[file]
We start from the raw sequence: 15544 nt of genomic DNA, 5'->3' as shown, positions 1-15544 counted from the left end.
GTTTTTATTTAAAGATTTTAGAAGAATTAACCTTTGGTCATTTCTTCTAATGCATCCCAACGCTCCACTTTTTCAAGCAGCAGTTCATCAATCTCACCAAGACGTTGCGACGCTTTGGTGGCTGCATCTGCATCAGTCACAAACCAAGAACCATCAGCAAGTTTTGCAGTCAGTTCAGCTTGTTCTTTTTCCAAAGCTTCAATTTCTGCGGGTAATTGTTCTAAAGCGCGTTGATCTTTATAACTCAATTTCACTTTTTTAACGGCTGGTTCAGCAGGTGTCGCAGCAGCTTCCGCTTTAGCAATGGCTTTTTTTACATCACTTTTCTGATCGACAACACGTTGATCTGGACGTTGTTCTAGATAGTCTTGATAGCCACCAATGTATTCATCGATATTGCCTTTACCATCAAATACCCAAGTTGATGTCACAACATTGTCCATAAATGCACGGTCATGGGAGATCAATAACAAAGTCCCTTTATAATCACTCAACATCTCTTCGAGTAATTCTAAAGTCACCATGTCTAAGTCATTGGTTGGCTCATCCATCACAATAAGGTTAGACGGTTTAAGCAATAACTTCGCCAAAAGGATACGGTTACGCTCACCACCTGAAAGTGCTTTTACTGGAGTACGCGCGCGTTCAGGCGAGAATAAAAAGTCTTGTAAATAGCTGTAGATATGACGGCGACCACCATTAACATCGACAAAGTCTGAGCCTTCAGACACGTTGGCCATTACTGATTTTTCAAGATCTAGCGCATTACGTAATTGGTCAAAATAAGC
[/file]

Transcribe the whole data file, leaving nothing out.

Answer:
We start from the raw sequence: 15544 nt of genomic DNA, 5'->3' as shown, positions 1-15544 counted from the left end.
GTTTTTATTTAAAGATTTTAGAAGAATTAACCTTTGGTCATTTCTTCTAATGCATCCCAACGCTCCACTTTTTCAAGCAGCAGTTCATCAATCTCACCAAGACGTTGCGACGCTTTGGTGGCTGCATCTGCATCAGTCACAAACCAAGAACCATCAGCAAGTTTTGCAGTCAGTTCAGCTTGTTCTTTTTCCAAAGCTTCAATTTCTGCGGGTAATTGTTCTAAAGCGCGTTGATCTTTATAACTCAATTTCACTTTTTTAACGGCTGGTTCAGCAGGTGTCGCAGCAGCTTCCGCTTTAGCAATGGCTTTTTTTACATCACTTTTCTGATCGACAACACGTTGATCTGGACGTTGTTCTAGATAGTCTTGATAGCCACCAATGTATTCATCGATATTGCCTTTACCATCAAATACCCAAGTTGATGTCACAACATTGTCCATAAATGCACGGTCATGGGAGATCAATAACAAAGTCCCTTTATAATCACTCAACATCTCTTCGAGTAATTCTAAAGTCACCATGTCTAAGTCATTGGTTGGCTCATCCATCACAATAAGGTTAGACGGTTTAAGCAATAACTTCGCCAAAAGGATACGGTTACGCTCACCACCTGAAAGTGCTTTTACTGGAGTACGCGCGCGTTCAGGCGAGAATAAAAAGTCTTGTAAATAGCTGTAGATATGACGGCGACCACCATTAACATCGACAAAGTCTGAGCCTTCAGACACGTTGGCCATTACTGATTTTTCAAGATCTAGCGCATTACGTAATTGGTCAAAATAAGC